The truth, the whole truth and nothing but the truth – What happens if you lie in Court?

Rebecca Massam Family Law Solicitor

Whilst our MP’s scramble to ascertain what the latest party line is about the most recent government scandal and Ministers are dropping like flies in the name of decency, one might be left wondering how Parliamentary Integrity can be raised as an issue in the chamber on a daily basis, when the rest of the population are expected to uphold standards of honesty and truth.

Take the legal system, for example; our whole court system is based on integrity. Witnesses take an oath that they will tell the truth. Lawyers have an overriding duty to the Court not to knowingly mislead it. Documents submitted to the Court are signed with a statement that their contents are true. Compliance with directions set down by the Court is mandatory.

So what happens when the lines are blurred?

For many, in a family law dispute, the essence of their case will come down to one person’s word against another. In Domestic Violence cases, there are often no witnesses and little evidence. In disputes relating to children, one party’s interpretation of events and their impact can differ wildly from another’s. Financial remedy cases delve into what is, by its nature, a very private notion- personal finances- and thus not something which is often up for open discussion, even between spouses.

Often in family proceedings, one party will accuse another of lying. In Children Act cases, there are frequently specific hearings called Fact Finding Hearings, which are specifically for ascertaining what the Judge considers to be the truth of a particular matter before the bigger picture of the case can be decided. In finance cases, one party might deliberately fail to disclose necessary documentation, such as bank statements, which the Court has found to be tantamount to lying. Some might not accept scientific evidence, such as drug test results, and maintain a position of abstinence.

In the High Court in 2021, a High Court Family Judge, Mostyn J, dealt with a case where both parties accused each other of lying throughout. They ran up significant legal costs and the case took years to resolve. The Judge described the case as “terrible” and commented that both parties had been left “financially ruined, and I suspect, psychologically damaged”. In his assessment of the blurring of the lines of truth in family cases, he commented as follows:

“Well-established authority teaches us that lies to the Court can lead to a number of conclusions. First, and obviously, lies to the Court may lead to the inference that something highly material, and highly adverse, to the witness is being obscured. But other conclusions may be drawn. Sometimes witnesses unwisely lie in order to bolster a true case. This is hardly a surprising phenomenon. Sometimes witnesses lie in order to conceal shameful but irrelevant behaviour. Sometimes witnesses lie simply in order to be difficult. The forensic process is so exacting and often (as in this case) so prolonged that it drives people, perhaps already so disposed, to behave unreasonably, combatively, and truculently. This is an especially common phenomenon in divorce litigation where personal relations will have already plunged to new depths.”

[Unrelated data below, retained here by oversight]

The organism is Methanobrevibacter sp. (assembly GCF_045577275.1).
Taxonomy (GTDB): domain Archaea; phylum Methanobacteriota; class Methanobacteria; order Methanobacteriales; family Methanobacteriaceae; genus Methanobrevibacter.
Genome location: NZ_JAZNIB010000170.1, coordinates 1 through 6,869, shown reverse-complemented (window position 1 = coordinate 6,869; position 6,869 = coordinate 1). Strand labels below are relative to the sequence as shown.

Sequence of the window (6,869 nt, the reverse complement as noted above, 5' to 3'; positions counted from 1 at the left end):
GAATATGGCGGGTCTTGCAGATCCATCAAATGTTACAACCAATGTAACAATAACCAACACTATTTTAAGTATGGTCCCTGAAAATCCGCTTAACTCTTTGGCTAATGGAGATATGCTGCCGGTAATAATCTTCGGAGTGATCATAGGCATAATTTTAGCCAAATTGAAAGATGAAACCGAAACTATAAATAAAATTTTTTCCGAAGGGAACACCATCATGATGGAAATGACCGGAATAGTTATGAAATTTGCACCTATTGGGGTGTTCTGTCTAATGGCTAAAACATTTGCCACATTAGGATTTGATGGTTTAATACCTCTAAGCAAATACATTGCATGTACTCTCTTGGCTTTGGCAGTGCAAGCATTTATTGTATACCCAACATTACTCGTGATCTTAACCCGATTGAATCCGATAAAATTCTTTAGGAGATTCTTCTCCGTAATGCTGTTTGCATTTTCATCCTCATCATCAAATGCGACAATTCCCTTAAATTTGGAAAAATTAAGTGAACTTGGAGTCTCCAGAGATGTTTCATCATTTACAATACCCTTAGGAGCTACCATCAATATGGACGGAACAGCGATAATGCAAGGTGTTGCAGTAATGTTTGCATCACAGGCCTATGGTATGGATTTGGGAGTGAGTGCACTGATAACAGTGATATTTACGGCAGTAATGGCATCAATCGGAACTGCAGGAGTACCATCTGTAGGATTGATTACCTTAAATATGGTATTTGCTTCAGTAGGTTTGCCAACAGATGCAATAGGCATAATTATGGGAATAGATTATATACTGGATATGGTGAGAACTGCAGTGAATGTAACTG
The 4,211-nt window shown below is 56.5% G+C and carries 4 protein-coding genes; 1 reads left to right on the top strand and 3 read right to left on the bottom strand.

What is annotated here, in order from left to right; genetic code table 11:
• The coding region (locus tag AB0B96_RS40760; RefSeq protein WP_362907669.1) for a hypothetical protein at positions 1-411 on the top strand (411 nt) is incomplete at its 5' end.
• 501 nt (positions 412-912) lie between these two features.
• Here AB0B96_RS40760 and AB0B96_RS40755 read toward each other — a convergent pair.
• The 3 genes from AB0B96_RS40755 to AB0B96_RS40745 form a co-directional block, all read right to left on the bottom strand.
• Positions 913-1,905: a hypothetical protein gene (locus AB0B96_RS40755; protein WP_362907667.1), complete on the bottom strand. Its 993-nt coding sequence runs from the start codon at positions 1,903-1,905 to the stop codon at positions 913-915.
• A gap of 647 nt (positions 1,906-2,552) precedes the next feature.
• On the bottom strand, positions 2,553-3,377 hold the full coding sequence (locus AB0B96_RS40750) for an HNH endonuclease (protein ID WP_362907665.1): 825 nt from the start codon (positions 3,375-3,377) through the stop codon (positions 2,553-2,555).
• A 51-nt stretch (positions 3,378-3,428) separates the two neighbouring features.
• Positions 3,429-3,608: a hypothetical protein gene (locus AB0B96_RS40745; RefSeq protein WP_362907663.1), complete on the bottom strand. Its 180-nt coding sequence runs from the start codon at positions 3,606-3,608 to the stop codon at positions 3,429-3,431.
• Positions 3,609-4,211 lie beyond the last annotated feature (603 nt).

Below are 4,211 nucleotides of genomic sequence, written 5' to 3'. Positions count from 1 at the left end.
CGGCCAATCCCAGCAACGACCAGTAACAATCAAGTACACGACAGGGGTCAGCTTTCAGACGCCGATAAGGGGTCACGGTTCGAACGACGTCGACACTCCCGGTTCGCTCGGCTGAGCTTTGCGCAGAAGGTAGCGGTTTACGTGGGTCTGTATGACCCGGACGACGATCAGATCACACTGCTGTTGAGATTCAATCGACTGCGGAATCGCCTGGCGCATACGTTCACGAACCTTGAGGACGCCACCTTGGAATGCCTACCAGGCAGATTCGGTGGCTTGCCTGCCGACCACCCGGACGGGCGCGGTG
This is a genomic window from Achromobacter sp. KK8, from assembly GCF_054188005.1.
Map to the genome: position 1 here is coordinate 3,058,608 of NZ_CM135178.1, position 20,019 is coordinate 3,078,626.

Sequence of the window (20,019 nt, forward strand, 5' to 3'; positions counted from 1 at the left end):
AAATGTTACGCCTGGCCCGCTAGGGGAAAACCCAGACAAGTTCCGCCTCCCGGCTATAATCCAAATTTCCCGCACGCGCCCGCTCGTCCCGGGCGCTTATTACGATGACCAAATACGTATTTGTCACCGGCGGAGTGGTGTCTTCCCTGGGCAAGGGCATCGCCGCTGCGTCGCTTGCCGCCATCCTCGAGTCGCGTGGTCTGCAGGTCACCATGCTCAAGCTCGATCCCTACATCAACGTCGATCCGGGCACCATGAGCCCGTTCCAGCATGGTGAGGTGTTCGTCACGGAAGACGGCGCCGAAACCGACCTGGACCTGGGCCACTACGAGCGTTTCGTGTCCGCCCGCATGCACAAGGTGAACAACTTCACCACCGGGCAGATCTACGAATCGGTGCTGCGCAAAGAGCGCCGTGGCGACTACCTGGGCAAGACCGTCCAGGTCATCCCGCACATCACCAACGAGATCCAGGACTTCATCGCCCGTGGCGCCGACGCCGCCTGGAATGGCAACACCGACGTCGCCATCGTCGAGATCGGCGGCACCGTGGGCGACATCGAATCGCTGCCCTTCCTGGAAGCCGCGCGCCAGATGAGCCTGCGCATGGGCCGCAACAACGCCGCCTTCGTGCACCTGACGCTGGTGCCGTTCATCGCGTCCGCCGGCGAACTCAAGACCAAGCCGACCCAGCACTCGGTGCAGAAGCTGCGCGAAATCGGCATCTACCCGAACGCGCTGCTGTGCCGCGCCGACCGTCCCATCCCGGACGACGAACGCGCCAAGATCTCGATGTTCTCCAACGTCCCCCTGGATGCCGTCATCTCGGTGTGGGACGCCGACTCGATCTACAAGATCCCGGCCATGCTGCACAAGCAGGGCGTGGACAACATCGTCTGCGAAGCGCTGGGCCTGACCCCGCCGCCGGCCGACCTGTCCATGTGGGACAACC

So, what are the consequences of lying in a family court?
There are many, and it will depend upon the case, the severity of the untruth and the consequences of it:

  • The Judge may draw an adverse inference from it, which means the Court believes that you have something to hide and can assign to you assets that they think you are hiding. This will obviously impact upon the bottom line and have consequences on the division of assets.
  • It may be decided that a party is unable the accept the truth, and this could have adverse consequences in Children Act proceedings, including ultimately changing the parent with whom the child will live.
  • Costs orders can be made against a party who is found to have lied and where it has caused unnecessary delay or increased legal fees for the other party. Costs orders are not normal in family proceedings, but they can be used as a punitive measure in some circumstances.
  • A party may be held in contempt of Court. This is behaviour that is designed to mislead or undermine the Court and whilst it is not a criminal offence, it is something that is punishable by the Court. This punishment can be by fine, community order or imprisonment.
  • The other thing to be aware of is that if a lawyer discovers that their client is lying about something in the case, and are refusing to admit and acknowledge it to the Court. They will be professionally embarrassed and will no longer be able to act on that client’s behalf. The client will then need to find new representation, which might not be as easy as you think.

In short, lying to the Court is never a good idea. The consequences could be disastrous and, even where they are not, it’s a brave litigant who risks annoying a Judge within proceedings, even if no formal punitive measures are taken. If the Judge finds you not to be a credible witness, then you will undermine your entire case and risk damaging even the legitimate elements.

Access to justice relies upon the integrity and honesty of individuals and it is essential that it is upheld; otherwise, we risk the undermining of our entire justice system. It is, after all, a cornerstone of a functioning society

For further information, please contact Rebecca Massam in the family law team on 01732 747900 or email [email protected] 

This article is for general information only and does not constitute legal or professional advice. Please note that the law may have changed since this article was published.

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